• Anon for this

    Wow. You are an amazing friend. I have a dear friend whose story I think this is, too, but she has not taken it on herself to address the issues she has that are hurting our friendship. I commend you for your honesty and courage, and I am now debating whether or not to share this with my friend for whom it might ring very close to home.

  • Kristen

    Kentina, I have to just say how proud and respectful I am of your strength and ability to recognize a flaw that was hurting an important relationship and being brave enough to try and fix it. Self awareness isn’t something we talk about much (or I don’t hear much about it) but its an integral part of how I live and I absolutely love when I recognize it in other people. When you became aware of thoughts and attitudes that were harming a bond and determined you would change it, that to me is beautiful.

    I feel like I’ve lost friends for the exact reasons you just described were your problem and honestly, I would have been so grateful if just one of them had been honest and open about what was the real problem and allowed me to help fix it. When friends aren’t willing to put in the work, it makes you believe they never really cared about you very much. The way you handled this is spot on. Your friend is really lucky to have you.

  • Jessica B

    Thank you for writing this. I’ve been feeling jealous of some friends new journeys and adventures, and have been feeling very left behind and overwhelmed that I suddenly am in a position where my closest friends are going to be hundreds of miles away. I’m trying to be honest with my friends so the jealousy and negative feelings don’t start to rot, but it’s hard to show I’m more happy and excited for them than jealous or sad.

    Friendship is complicated, but hopefully friends will understand (no matter how hurt they may be in return).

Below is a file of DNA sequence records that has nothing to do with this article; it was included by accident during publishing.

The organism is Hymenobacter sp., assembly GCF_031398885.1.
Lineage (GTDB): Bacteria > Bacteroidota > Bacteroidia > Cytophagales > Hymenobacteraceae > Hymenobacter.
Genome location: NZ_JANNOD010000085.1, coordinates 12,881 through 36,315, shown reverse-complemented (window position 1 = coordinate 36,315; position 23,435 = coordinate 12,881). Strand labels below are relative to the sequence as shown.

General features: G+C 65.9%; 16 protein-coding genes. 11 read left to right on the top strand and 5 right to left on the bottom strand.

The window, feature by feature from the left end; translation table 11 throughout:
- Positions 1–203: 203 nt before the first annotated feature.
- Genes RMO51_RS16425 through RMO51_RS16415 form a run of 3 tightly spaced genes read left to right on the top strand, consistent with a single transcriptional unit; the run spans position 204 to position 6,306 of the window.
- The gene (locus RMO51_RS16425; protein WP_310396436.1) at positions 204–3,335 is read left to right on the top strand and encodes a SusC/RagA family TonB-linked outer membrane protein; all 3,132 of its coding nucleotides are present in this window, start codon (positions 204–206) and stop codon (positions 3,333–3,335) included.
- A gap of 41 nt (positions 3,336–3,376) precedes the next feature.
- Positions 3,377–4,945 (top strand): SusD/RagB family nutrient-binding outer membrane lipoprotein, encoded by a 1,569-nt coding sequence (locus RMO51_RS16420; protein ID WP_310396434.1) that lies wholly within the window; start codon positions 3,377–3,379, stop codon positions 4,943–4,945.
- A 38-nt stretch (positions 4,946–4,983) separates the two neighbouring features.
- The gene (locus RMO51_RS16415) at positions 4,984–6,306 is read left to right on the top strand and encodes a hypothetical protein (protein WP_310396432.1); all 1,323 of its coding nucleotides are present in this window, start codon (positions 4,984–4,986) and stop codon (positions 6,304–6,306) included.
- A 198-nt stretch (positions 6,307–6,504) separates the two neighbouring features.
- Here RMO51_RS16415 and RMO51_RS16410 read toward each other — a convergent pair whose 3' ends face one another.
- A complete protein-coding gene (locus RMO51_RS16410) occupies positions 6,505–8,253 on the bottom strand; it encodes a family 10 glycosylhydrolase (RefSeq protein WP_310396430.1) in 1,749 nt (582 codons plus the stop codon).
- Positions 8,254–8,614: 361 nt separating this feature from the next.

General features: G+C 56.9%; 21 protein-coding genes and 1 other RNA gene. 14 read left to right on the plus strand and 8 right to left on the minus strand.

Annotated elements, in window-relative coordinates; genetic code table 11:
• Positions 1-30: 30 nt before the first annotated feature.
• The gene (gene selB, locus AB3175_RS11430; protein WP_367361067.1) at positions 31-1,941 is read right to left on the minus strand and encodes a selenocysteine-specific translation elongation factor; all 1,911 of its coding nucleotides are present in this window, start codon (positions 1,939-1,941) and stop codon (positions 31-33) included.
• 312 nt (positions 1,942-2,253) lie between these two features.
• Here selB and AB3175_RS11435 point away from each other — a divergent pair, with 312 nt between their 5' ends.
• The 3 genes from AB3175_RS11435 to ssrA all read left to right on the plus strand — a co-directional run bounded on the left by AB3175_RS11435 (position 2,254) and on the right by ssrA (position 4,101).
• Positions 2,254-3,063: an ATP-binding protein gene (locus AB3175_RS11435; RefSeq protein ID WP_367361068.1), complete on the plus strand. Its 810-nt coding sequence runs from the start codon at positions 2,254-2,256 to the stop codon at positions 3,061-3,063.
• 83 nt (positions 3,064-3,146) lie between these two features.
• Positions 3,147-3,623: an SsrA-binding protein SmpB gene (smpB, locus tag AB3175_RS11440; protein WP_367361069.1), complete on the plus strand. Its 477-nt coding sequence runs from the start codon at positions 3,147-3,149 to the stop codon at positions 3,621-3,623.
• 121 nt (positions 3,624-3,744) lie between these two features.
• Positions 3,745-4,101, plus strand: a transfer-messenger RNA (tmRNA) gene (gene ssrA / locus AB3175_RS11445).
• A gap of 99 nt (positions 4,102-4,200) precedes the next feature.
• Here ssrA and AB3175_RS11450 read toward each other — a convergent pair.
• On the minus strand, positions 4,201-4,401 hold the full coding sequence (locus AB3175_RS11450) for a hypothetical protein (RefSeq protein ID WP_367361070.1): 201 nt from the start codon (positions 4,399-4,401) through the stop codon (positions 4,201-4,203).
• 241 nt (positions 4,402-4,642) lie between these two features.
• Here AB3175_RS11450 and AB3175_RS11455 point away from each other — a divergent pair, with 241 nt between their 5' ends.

• carrie

    This was beautiful. You are strong and wonderful for telling the story and for going to your friend to make it right. Thank you for telling your story.

  • Laura C

    This strikes so many chords for me. When my best friend decided to do non-academic work and move a little over an hour from where we were in grad school, it was one of the hardest things. I really, really struggled with it, partly because we’d met in grad school, so I was worried that our friendship wouldn’t survive with both physical distance and doing different things with our lives. And I am so, so thankful that she was patient with my struggling and that I was wrong. She moved to California, then moved back to the east coast, only by then I was hundreds of miles from anywhere for the first six months she was back. I lived in her basement apartment for six weeks while looking for my next job; that’s when I started dating my fiance. I moved four hours away from her. She had a daughter. I moved back to only an hour away. Five months later, she moved to Canada. She had twins. She’s still the person I email with pretty much everything going on in my life and feel like I’ve gotten a gift when I hear back, who I text with things that need a quick decision (should I buy this final sale dress I haven’t seen in person??? etc). Now, I feel sad when she moves, but I don’t doubt that our friendship will survive.